Kenneth Norman Fletcher was an Australian tennis player who won numerous doubles and mixed doubles Grand Slam titles. He was born in Brisbane, Australia to parents Norm and he was educated at St Laurences College and showed early promise as a championship tennis player there. His greatest success as a player came in 1963, when he became the only man to win a calendar year Grand Slam in mixed doubles. He reached the final of the Australian Open in 1963, losing to Roy Emerson, after this achievement, he went on to record mixed doubles championships in the Australian Open in 1964, French Open in 1964 and 1965, and Wimbledon in 1965,1966, and 1968. All of his mixed doubles Grand Slam titles were in partnership with Smith Court and he achieved a Grand Slam title in mens doubles in the 1964 French Open, playing with Roy Emerson. At the Wimbledon mens doubles championship, he was a finalist with Robert Hewitt in 1965, the champion in 1966 partnering John Newcombe, in total Fletcher won 27 international tennis titles.
He was ranked World No.10 in 1966 by Lance Tingay of The Daily Telegraph, Ken was a larrikin by nature, and many of his exploits feature in Hugh Lunns books, especially Over the Top with Jim and Head Over Heels. In years he was instrumental in gaining significant funding for research in Australia. In 2008 Hugh Lunn published a book on Kens remarkable life around the globe, Fletcher died of cancer at the age of 65 and was buried at the Mount Gravatt Lawn Cemetery, Brisbane. In January 2012 Ken Fletcher was inducted into the Australian Tennis Hall of Fame, in 2013 the Ken Fletcher memorial was erected in the park, outside the Queensland Tennis Centre, named in his honour. He is the player in the history of tennis, to win a grand slam, in mixed doubles. ATP Player Profile Hugh Lunns Website, Vale by Hugh Lunn Australian Open Player Profile Lunn, the Great Fletch, The Dazzling Life of Wimbledon Aussie Larrikin Ken Fletcher ISBN 0-7333-2209-3
Keith Fordyce was an English disc jockey and former presenter on British radio and television. He is most famous as the first presenter of ITVs Ready Steady Go. in 1963, born Keith Fordyce Marriott in Lincoln, Lincolnshire, he attended Lincoln School and studied law at Emmanuel College, Cambridge. McGowan took over the show when Fordyce left in 1965, in 1967 he provided the commentary for the BBCs first colour test transmission on BBC2, the first mens singles final of the Open era at Wimbledon. He presented a show for Westward Television called Treasure Hunt. On 12 February 1983 he was the first presenter of Radio 2s Sounds of the 60s and he hosted Radio 2s Beat The Record for many years. He hosted a programme on west of England local radio. Prior to his retirement Fordyce worked for the BBC Regional service in Devon, based at the Radio Devon studios, Fordyce retired in Devon with his wife Anne. He founded the Torbay Aircraft Museum in the 1970s and he supported the Liberal Party and spoke in support of David Penhaligon at a 1970s election meeting in Truro.
He died on 15 March 2011 aged 82 after suffering from pneumonia, Keith Fordyce at the Internet Movie Database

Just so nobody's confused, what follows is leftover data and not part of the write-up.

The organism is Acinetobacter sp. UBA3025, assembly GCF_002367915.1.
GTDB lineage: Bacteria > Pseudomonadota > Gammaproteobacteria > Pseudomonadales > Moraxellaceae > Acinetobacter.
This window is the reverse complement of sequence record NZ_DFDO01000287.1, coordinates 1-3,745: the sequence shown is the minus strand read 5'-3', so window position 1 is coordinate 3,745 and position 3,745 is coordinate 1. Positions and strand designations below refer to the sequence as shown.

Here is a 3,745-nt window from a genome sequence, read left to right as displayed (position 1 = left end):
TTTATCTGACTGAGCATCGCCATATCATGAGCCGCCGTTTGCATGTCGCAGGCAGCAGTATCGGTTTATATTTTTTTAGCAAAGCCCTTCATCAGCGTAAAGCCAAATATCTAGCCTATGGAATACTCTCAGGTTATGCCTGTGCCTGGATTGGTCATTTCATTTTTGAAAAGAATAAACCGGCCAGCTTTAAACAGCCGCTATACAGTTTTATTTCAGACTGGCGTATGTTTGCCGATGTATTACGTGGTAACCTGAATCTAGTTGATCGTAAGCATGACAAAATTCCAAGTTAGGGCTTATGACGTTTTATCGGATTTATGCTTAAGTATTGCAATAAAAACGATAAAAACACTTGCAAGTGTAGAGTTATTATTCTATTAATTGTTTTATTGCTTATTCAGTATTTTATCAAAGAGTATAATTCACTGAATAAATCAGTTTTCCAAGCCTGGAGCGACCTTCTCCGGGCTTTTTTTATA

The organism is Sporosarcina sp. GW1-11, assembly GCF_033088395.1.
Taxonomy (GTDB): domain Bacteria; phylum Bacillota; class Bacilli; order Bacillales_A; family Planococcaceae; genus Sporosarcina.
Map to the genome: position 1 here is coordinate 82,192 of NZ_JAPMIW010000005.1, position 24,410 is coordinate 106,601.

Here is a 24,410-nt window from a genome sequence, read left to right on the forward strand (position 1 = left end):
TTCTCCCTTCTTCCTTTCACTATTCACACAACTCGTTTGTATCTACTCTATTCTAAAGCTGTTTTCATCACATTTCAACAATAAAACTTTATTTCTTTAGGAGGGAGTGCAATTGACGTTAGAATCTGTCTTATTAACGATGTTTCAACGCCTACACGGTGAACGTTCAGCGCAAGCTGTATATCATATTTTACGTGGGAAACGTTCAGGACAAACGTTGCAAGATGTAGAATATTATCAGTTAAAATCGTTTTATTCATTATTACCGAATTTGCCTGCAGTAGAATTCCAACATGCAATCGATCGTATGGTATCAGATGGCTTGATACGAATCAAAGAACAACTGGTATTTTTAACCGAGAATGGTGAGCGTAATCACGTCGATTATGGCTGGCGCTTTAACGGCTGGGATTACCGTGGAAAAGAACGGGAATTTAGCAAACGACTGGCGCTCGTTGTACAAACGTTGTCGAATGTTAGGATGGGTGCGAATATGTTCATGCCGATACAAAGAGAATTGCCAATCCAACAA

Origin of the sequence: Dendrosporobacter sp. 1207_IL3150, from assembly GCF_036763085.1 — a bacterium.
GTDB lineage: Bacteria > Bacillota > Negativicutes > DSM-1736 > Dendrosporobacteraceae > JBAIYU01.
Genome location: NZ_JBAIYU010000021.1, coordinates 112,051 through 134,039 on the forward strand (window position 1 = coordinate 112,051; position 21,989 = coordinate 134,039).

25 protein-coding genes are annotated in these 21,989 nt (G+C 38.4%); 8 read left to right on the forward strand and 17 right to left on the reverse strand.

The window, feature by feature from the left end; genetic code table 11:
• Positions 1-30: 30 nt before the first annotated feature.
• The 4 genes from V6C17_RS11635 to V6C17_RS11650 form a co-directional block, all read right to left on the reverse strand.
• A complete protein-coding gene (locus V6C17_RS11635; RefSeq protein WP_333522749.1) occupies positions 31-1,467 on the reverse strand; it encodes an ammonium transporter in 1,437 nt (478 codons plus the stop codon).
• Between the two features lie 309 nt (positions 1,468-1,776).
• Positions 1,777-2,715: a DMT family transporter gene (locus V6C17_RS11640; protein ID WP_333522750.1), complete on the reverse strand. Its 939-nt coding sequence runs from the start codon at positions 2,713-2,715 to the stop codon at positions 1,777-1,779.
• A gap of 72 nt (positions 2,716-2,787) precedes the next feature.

Forty-eight of the fifty states and the federal district are contiguous and located in North America between Canada and Mexico. The state of Alaska is in the northwest corner of North America, bordered by Canada to the east, the state of Hawaii is an archipelago in the mid-Pacific Ocean. The U. S. territories are scattered about the Pacific Ocean, the geography and wildlife of the country are extremely diverse. At 3.8 million square miles and with over 324 million people, the United States is the worlds third- or fourth-largest country by area, third-largest by land area. It is one of the worlds most ethnically diverse and multicultural nations, paleo-Indians migrated from Asia to the North American mainland at least 15,000 years ago. European colonization began in the 16th century, the United States emerged from 13 British colonies along the East Coast. Numerous disputes between Great Britain and the following the Seven Years War led to the American Revolution. On July 4,1776, during the course of the American Revolutionary War, the war ended in 1783 with recognition of the independence of the United States by Great Britain, representing the first successful war of independence against a European power.
The current constitution was adopted in 1788, after the Articles of Confederation, the first ten amendments, collectively named the Bill of Rights, were ratified in 1791 and designed to guarantee many fundamental civil liberties. During the second half of the 19th century, the American Civil War led to the end of slavery in the country. By the end of century, the United States extended into the Pacific Ocean. The Spanish–American War and World War I confirmed the status as a global military power. The end of the Cold War and the dissolution of the Soviet Union in 1991 left the United States as the sole superpower. The U. S. is a member of the United Nations, World Bank, International Monetary Fund, Organization of American States. The United States is a developed country, with the worlds largest economy by nominal GDP. It ranks highly in several measures of performance, including average wage, human development, per capita GDP. While the U. S. economy is considered post-industrial, characterized by the dominance of services and knowledge economy, the United States is a prominent political and cultural force internationally, and a leader in scientific research and technological innovations.